61880

Revision or removal of intracranial neurostimulator electrodes

61885

Insertion or replacement of cranial neurostimulator pulse generator or receiver, direct or inductive coupling; with connection to a single electrode array

61886

Insertion or replacement of cranial neurostimulator pulse generator or receiver, direct or inductive coupling; with connection to two or more electrode arrays

95978

Electronic analysis of implanted neurostimulator pulse generator system (eg, rate, pulse amplitude and duration, battery status, electrode selectability and polarity, impedance and patient compliance measurements), complex deep brain neurostimulator pulse generator/transmitter, with initial or subsequent programming; first hour

95979

Electronic analysis of implanted neurostimulator pulse generator system (eg, rate, pulse amplitude and duration, battery status, electrode selectability and polarity, impedance and patient compliance measurements), complex deep brain neurostimulator pulse generator/transmitter, with initial or subsequent programming; each additional 30 minutes after first hour (List separately in addition to code for primary procedure)

L8679

Implantable neurostimulator, pulse generator, any type

L8680

Implantable neurostimulator electrode, each

L8681

Patient programmer (external) for use with implantable programmable neurostimulator pulse generator, replacement only

L8682

Implantable neurostimulator radiofrequency receiver

L8683

Radiofrequency transmitter (external) for use with implantable neurostimulator radiofrequency receiver

L8685

Implantable neurostimulator pulse generator, single array, rechargeable, includes extension

L8686

Implantable neurostimulator pulse generator, single array, non-rechargeable, includes extension

L8687

Implantable neurostimulator pulse generator, dual array, rechargeable, includes extension

L8688

Implantable neurostimulator pulse generator, dual array, non-rechargeable, includes extension

ICD-10CM Codes

Codes

Description

G20

Parkinson's disease

G21.11

Neuroleptic induced parkinsonism

G21.19

Other drug induced secondary parkinsonism

G21.2

Secondary parkinsonism due to other external agents)

G21.3

Postencephalitic parkinsonism

G21.4

Vascular parkinsonism

G21.8

Other secondary parkinsonism

G21.9

Secondary parkinsonism, unspecified

G24.09

Other drug induced dystonia

G24.1

Genetic torsion dystonia

G24.2

Idiopathic nonfamilial dystonia

G24.3

Spasmodic torticollis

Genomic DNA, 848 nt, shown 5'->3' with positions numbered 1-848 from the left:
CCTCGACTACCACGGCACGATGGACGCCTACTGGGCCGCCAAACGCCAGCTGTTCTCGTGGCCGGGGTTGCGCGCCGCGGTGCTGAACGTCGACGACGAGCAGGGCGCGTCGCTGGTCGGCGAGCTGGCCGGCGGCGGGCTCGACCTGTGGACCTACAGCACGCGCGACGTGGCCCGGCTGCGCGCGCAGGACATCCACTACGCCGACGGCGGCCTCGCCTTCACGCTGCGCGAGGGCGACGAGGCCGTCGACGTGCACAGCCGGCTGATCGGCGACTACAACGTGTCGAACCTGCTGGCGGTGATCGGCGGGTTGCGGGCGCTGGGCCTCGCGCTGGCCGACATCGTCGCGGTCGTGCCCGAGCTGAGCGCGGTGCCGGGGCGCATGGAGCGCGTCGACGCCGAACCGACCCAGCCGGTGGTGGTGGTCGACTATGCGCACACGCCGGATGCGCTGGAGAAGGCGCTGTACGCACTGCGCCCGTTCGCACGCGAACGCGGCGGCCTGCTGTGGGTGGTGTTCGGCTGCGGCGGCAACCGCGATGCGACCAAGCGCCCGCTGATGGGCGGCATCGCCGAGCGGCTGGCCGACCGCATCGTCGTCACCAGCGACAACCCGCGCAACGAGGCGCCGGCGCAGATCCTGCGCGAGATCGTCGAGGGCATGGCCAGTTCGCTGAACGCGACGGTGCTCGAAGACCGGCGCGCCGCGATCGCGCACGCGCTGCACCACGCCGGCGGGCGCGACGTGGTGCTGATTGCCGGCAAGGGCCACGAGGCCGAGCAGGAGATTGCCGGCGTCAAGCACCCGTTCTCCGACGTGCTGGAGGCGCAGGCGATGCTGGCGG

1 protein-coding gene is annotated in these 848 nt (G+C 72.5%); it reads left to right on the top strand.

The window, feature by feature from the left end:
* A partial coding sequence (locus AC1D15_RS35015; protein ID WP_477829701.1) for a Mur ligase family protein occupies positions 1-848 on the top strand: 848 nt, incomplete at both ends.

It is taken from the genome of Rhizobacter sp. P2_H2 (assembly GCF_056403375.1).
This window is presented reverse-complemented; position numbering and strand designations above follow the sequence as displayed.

G24.8

Other dystonia

G25.0

Essential tremor

G25.1

Drug-induced tremor

G25.2

Other specified forms of tremor

CPT Copyright American Medical Association. All rights reserved. CPT is a registered trademark of the American Medical Association.

Products

This information is for most, but not all, HealthPartners plans. Please read your plan documents to see if your plan has limits or will not cover some items. If there is a difference between this general information and your plan documents, your plan documents will be used to determine your coverage. These coverage criteria may not apply to Medicare Products if Medicare requires different coverage. For more information regarding Medicare coverage criteria or for a copy of a Medicare coverage policy, contact Member Services at 952-883-7979 or 1-800-233-9645.

References

  1. Cornella, C. Treatment of dystonia. In: UpToDate. Hurtig, H.I. (Ed), UpToDate, Waltham, MA. (Accessed on December 15, 2016.)
  2. Hamani C, Pilitsis J, Rughani AI, et al.; American Society for Stereotactic and Functional Neurosurgery; Congress of Neurological Surgeons; CNS and American Association of Neurological Surgeons. Deep brain stimulation for obsessive-compulsive disorder: systematic review and evidence-based guideline sponsored by the American Society for Stereotactic and Functional Neurosurgery and the Congress of Neurological Surgeons (CNS) and endorsed by the CNS and American Association of Neurological Surgeons. Neurosurgery. 2014 Oct;75(4):327-33.
  3. Hayes, Inc. Hayes Medical Technology Directory Report. Deep Brain Stimulation for Parkinson’s Disease and Essential Tremor. Lansdale, PA: Hayes, Inc.; October, 2004. Reviewed October, 2008. Archived November, 2009.
  4. Hayes, Inc. Hayes Medical Technology Directory Report. Deep Brain Stimulation for Treatment-Resistant Depression. Lansdale, PA: Hayes, Inc.; November, 2012. Reviewed September, 2016.
  5. ECRI Institute. (2012). Deep Brain Stimulation for Treating Non-Parkinsonian Neurologic and Psychiatric Disorders. Plymouth Meeting, PA: ECRI Institute.
  6. ECRI Institute. (2013). Deep Brain Stimulation for Treating Obsessive Compulsive Disorder. Plymouth Meeting, PA: ECRI Institute.
  7. ECRI Institute. (2010). Deep Brain Stimulation for Treatment-Resistant Obsessive-Compulsive Disorder. Plymouth Meeting, PA: ECRI Institute.
  8. National Institute for Health and Care Excellence (NICE). Deep brain stimulation for intractable trigeminal autonomic cephalalgias. March 2011. Available at: http://www.nice.org.uk/guidance Accessed December 15, 2016.
  9. National Institute for Health and Care Excellence (NICE). Deep brain stimulation for tremor and dystonia (excluding Parkinson's disease). August 2006. Available at: http://www.nice.org.uk/guidance . Accessed December 15, 2016.
  10. National Institute for Health and Care Excellence (NICE). Deep brain stimulation for refractory chronic pain syndromes (excluding headache). March 2011. Available at: http://www.nice.org.uk/guidance Accessed December 15, 2016.
  11. National Institute for Health and Care Excellence (NICE). Deep brain stimulation for refractory epilepsy. January 2012. Available at: http://www.nice.org.uk/guidance Accessed December 15, 2016.

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Policy activity

  • 04/01/1998 - Date of origin
  • 02/15/2016 - Effective date
Review date
  • 12/2016
Revision date
  • 02/10/2017